Her middle school classes had 17 students, enabling her to build close relationships with teachers. In high school, instead of exams, she wrote up to 20-page research papers and presented them to panels of teachers and students.
Bound for the University of Hartford in the fall, she credits her success to great schools, an involved mother and herself.
And then there's Letricia Linton, who was 3 when she witnessed her mother's murder and 10 when her father was shot in the head by a mugger.
She was raised by a powerhouse of a grandmother who pushed her to succeed and to draw on her past for strength.
Tragedy "made me want to do more with my life because I see how short life is," she said.
Graduating Thursday from Frederick Douglass, Letricia knew she'd be successful because she had the right ingredients.
"You have to have family support," she said. "You have to have a good relationship with teachers. You have to have motivation within yourself. ...
"And you have to have hope."
Highlights of the tumultuous years since the children of Room 206 started kindergarten:
- First day of school, Sept. 10, 1994: Kindergartners arrive at Public School 36 amid systemwide budget cuts and overcrowded classes. Mayor Rudy Giuliani had been sworn in eight months earlier, vowing to lower crime and improve education. There were nearly 1,600 homicides that year, staggering when compared with the 596 murders in 2006.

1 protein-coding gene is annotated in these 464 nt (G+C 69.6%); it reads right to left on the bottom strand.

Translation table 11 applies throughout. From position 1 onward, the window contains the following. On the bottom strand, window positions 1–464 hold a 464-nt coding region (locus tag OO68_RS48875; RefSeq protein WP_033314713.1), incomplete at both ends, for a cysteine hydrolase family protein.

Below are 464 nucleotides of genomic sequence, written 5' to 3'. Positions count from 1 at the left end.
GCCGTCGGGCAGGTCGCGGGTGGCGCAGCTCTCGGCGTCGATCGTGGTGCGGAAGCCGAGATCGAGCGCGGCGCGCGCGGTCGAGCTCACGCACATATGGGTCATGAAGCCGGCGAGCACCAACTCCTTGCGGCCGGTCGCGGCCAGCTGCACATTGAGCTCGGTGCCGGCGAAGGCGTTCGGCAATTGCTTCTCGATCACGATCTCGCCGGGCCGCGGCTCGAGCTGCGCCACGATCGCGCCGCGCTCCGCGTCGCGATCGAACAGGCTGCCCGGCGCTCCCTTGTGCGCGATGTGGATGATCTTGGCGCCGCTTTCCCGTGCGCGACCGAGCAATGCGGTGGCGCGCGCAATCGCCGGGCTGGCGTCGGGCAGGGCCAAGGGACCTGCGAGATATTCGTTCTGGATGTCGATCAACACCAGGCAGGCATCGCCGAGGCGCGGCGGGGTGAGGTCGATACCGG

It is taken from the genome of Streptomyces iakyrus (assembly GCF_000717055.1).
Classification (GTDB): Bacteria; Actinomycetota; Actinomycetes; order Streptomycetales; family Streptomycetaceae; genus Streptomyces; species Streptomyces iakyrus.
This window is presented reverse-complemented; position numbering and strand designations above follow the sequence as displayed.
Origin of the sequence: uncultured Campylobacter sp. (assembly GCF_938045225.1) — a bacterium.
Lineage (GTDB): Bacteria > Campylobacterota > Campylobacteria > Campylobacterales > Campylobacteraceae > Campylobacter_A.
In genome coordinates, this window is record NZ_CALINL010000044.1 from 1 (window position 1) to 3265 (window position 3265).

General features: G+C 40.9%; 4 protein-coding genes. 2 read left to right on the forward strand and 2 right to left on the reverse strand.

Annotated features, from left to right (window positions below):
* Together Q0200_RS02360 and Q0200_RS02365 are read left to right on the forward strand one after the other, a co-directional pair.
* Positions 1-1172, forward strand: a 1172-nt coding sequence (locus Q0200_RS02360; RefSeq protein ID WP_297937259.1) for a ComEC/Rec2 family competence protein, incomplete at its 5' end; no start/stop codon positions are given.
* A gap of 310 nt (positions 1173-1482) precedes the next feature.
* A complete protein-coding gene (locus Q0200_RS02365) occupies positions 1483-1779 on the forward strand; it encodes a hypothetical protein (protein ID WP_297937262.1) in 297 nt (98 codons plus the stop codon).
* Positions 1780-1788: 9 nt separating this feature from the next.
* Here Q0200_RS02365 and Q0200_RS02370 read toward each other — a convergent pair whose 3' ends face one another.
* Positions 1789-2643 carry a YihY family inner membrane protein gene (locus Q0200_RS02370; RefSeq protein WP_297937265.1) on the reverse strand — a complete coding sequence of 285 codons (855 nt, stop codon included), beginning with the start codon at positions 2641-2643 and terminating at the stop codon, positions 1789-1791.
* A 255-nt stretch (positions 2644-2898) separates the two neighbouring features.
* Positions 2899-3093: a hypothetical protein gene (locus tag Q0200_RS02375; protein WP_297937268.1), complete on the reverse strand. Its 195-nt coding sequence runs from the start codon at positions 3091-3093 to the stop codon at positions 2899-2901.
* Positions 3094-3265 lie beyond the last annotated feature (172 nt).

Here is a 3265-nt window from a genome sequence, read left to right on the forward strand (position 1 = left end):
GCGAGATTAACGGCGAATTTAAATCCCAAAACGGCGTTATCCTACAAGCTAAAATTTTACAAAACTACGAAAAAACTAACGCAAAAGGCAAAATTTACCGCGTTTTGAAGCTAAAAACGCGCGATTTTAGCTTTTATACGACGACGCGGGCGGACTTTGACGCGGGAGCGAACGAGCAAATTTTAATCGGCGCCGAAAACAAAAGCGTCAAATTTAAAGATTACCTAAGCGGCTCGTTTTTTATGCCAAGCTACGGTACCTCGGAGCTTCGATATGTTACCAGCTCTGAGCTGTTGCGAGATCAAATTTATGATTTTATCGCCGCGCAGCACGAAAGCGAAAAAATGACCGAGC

- End of kindergarten, June 1995: Schools Chancellor Ramon Cortines, a life-long educator who had served in the Clinton administration, resigns.
- First grade, October 1995: Veteran educator Rudy Crew becomes chancellor, calling it the "crown jewel" of his career.
- Fourth grade, spring 1999: City students take statewide, standards-based tests for the first time, ushering in new era in assessments. Fourth-graders had passing rate of 49.6% on math exam and 32.7% on reading exam.
- Fifth grade, December 1999: Board of Ed votes not to renew Crew's contract after he lost Giuliani's support by opposing experimental voucher program.
- Fifth grade, May 2000: Corporate lawyer Harold Levy becomes schools chancellor.
- Seventh grade, Sept. 11, 2001: World Trade Center attacks.
- Seventh grade, January 2002: Michael Bloomberg sworn in as mayor, continues Giuliani's push for mayoral control over schools. In the months to come, he eliminates central Board of Ed and disbands the 32 community school boards.
- Summer before eighth grade, June 2002: Faced with city's dismal performance on state tests, Albany turns over control of schools to mayor. Joel Klein, a lawyer who had served in the Clinton administration and U.S. Justice Department, becomes chancellor amid massive reorganization.